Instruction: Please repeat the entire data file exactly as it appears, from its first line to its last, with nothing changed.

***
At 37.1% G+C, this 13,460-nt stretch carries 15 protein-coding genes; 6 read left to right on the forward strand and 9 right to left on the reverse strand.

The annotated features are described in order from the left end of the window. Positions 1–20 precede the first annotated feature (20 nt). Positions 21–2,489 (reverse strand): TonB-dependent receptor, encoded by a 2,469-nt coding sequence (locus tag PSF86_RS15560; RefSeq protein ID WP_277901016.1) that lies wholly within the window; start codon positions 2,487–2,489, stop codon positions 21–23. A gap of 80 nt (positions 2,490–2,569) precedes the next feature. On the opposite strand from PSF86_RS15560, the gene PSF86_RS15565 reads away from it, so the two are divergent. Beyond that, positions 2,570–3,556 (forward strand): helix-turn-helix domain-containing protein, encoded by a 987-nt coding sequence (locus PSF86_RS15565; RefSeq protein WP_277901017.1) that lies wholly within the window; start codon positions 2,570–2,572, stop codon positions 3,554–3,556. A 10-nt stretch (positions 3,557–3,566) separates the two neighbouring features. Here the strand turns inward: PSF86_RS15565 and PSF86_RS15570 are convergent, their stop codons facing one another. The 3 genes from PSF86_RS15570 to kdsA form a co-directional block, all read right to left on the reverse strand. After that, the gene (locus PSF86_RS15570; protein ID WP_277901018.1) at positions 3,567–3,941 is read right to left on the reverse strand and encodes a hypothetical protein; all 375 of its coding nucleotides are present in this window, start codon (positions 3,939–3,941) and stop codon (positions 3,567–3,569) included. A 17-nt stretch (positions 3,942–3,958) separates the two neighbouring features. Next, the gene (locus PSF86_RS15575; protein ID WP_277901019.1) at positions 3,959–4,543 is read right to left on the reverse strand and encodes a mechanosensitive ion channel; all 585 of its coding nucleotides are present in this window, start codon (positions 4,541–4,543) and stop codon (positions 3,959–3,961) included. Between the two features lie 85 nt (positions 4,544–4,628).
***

At 37.1% G+C, this 13,460-nt stretch carries 15 protein-coding genes; 6 read left to right on the forward strand and 9 right to left on the reverse strand.

The annotated features are described in order from the left end of the window. Positions 1–20 precede the first annotated feature (20 nt). Positions 21–2,489 (reverse strand): TonB-dependent receptor, encoded by a 2,469-nt coding sequence (locus tag PSF86_RS15560; RefSeq protein ID WP_277901016.1) that lies wholly within the window; start codon positions 2,487–2,489, stop codon positions 21–23. A gap of 80 nt (positions 2,490–2,569) precedes the next feature. On the opposite strand from PSF86_RS15560, the gene PSF86_RS15565 reads away from it, so the two are divergent. Beyond that, positions 2,570–3,556 (forward strand): helix-turn-helix domain-containing protein, encoded by a 987-nt coding sequence (locus PSF86_RS15565; RefSeq protein WP_277901017.1) that lies wholly within the window; start codon positions 2,570–2,572, stop codon positions 3,554–3,556. A 10-nt stretch (positions 3,557–3,566) separates the two neighbouring features. Here the strand turns inward: PSF86_RS15565 and PSF86_RS15570 are convergent, their stop codons facing one another. The 3 genes from PSF86_RS15570 to kdsA form a co-directional block, all read right to left on the reverse strand. After that, the gene (locus PSF86_RS15570; protein ID WP_277901018.1) at positions 3,567–3,941 is read right to left on the reverse strand and encodes a hypothetical protein; all 375 of its coding nucleotides are present in this window, start codon (positions 3,939–3,941) and stop codon (positions 3,567–3,569) included. A 17-nt stretch (positions 3,942–3,958) separates the two neighbouring features. Next, the gene (locus PSF86_RS15575; protein ID WP_277901019.1) at positions 3,959–4,543 is read right to left on the reverse strand and encodes a mechanosensitive ion channel; all 585 of its coding nucleotides are present in this window, start codon (positions 4,541–4,543) and stop codon (positions 3,959–3,961) included. Between the two features lie 85 nt (positions 4,544–4,628).